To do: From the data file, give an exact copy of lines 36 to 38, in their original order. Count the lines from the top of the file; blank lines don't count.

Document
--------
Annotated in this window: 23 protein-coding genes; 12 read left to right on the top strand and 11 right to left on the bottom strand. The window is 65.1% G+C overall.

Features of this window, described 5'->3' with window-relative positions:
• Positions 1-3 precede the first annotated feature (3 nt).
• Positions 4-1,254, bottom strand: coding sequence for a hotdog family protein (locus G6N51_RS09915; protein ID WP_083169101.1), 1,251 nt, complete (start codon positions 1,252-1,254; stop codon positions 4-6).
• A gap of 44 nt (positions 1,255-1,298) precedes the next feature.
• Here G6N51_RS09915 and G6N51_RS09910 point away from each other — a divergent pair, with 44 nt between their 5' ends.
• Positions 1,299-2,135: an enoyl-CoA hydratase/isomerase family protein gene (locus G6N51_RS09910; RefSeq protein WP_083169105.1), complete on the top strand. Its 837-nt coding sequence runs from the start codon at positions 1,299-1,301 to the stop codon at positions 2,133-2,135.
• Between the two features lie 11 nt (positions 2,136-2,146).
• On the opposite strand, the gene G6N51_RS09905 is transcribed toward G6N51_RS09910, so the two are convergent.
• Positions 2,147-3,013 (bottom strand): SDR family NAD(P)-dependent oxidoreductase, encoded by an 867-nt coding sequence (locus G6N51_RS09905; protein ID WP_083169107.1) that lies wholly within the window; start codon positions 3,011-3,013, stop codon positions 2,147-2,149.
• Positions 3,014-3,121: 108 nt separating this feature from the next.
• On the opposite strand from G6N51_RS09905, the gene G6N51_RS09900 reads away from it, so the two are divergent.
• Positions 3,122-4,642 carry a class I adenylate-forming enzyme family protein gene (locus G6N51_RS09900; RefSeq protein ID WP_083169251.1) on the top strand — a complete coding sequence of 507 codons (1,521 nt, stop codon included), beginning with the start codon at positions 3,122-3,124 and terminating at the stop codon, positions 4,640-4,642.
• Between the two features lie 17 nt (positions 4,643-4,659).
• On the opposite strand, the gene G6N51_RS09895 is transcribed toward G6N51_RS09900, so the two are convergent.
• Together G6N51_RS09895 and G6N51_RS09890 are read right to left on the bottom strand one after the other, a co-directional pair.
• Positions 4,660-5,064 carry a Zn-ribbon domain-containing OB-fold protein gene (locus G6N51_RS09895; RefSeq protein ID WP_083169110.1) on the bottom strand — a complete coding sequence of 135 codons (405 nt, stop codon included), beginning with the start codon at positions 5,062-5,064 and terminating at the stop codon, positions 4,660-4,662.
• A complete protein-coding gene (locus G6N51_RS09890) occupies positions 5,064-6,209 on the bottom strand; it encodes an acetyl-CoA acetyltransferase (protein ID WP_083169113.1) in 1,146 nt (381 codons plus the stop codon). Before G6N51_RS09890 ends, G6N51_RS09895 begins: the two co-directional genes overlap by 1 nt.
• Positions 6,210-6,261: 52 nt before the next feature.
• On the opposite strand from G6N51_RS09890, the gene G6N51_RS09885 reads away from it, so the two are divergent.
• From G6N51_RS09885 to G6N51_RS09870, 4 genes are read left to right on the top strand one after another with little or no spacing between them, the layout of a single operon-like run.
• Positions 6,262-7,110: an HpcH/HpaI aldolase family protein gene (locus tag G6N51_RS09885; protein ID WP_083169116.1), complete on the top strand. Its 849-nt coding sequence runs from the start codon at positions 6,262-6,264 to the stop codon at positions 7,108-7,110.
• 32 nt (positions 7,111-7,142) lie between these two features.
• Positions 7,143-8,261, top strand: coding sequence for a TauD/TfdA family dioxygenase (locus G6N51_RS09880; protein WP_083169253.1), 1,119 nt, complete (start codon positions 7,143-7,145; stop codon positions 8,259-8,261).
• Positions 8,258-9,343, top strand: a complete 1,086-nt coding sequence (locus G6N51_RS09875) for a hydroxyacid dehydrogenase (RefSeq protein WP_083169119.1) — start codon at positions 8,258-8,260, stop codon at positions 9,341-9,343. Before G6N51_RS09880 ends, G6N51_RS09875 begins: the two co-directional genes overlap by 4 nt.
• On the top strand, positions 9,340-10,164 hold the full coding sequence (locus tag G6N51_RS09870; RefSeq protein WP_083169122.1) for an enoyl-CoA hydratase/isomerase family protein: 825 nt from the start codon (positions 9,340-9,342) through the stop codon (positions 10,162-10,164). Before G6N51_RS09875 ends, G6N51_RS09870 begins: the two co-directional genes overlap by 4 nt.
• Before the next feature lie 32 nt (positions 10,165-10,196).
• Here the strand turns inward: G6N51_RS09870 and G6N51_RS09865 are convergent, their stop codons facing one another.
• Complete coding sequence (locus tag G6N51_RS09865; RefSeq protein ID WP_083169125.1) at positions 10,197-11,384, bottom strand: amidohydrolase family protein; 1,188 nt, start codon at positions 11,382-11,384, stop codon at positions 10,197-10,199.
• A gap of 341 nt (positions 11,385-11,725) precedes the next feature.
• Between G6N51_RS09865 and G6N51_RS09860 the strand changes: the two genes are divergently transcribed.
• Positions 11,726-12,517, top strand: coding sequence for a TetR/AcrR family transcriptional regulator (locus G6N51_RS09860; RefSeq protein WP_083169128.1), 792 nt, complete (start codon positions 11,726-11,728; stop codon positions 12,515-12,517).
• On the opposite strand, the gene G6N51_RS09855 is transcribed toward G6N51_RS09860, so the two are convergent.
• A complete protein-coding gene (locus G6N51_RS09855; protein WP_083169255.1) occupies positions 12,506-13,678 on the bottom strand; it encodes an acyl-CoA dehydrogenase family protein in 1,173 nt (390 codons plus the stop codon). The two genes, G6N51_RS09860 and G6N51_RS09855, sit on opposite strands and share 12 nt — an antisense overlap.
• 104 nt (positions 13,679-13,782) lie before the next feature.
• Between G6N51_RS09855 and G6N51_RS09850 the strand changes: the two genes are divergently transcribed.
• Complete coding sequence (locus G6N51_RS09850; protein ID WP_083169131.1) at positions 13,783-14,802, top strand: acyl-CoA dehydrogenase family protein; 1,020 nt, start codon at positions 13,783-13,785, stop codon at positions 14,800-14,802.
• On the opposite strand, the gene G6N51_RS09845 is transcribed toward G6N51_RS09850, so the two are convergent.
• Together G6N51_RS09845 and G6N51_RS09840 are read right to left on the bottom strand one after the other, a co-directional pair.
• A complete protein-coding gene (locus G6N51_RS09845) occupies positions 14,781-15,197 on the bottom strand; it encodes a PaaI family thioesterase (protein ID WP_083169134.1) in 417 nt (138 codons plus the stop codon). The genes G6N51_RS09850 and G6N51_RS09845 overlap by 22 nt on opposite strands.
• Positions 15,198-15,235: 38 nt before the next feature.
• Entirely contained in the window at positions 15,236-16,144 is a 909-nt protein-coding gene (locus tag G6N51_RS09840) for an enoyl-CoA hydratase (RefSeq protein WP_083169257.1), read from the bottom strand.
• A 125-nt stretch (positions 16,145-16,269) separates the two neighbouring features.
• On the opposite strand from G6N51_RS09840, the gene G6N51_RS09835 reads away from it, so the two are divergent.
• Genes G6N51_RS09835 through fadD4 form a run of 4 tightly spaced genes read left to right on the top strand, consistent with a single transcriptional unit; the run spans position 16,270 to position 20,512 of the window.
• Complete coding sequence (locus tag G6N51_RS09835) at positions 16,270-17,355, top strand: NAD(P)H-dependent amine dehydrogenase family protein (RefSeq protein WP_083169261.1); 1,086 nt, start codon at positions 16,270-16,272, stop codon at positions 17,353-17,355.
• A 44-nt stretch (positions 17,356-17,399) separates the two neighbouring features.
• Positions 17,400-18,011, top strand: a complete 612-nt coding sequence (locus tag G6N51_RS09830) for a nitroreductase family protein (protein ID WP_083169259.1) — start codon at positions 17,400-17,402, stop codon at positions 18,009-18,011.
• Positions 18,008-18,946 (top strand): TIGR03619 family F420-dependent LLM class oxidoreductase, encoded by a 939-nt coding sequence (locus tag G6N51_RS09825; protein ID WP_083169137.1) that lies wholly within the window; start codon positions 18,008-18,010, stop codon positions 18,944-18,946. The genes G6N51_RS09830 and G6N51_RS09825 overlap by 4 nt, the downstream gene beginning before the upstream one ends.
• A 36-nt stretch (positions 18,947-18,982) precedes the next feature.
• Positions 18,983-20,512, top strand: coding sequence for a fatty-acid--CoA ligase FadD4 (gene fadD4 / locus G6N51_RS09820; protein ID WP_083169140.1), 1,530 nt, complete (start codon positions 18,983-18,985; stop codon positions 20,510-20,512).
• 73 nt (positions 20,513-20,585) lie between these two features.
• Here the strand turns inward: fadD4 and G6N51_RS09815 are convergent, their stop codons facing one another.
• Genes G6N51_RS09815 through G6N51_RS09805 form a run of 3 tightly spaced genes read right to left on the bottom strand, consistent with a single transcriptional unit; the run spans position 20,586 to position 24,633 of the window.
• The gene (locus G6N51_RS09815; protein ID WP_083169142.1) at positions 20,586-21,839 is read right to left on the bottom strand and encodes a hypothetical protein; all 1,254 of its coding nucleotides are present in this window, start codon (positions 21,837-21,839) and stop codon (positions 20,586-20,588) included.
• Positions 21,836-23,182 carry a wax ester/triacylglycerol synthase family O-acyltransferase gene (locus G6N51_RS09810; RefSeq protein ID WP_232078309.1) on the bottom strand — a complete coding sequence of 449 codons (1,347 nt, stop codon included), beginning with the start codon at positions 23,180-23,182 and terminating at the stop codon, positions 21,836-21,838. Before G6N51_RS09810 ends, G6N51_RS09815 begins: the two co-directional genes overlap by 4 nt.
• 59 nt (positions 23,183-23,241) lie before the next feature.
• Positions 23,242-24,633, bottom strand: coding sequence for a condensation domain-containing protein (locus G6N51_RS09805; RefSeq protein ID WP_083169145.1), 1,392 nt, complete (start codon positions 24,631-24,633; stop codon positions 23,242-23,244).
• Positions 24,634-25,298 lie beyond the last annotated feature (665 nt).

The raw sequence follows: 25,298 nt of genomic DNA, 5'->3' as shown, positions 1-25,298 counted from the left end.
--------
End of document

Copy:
• Between G6N51_RS09855 and G6N51_RS09850 the strand changes: the two genes are divergently transcribed.
• Complete coding sequence (locus G6N51_RS09850; protein ID WP_083169131.1) at positions 13,783-14,802, top strand: acyl-CoA dehydrogenase family protein; 1,020 nt, start codon at positions 13,783-13,785, stop codon at positions 14,800-14,802.
• On the opposite strand, the gene G6N51_RS09845 is transcribed toward G6N51_RS09850, so the two are convergent.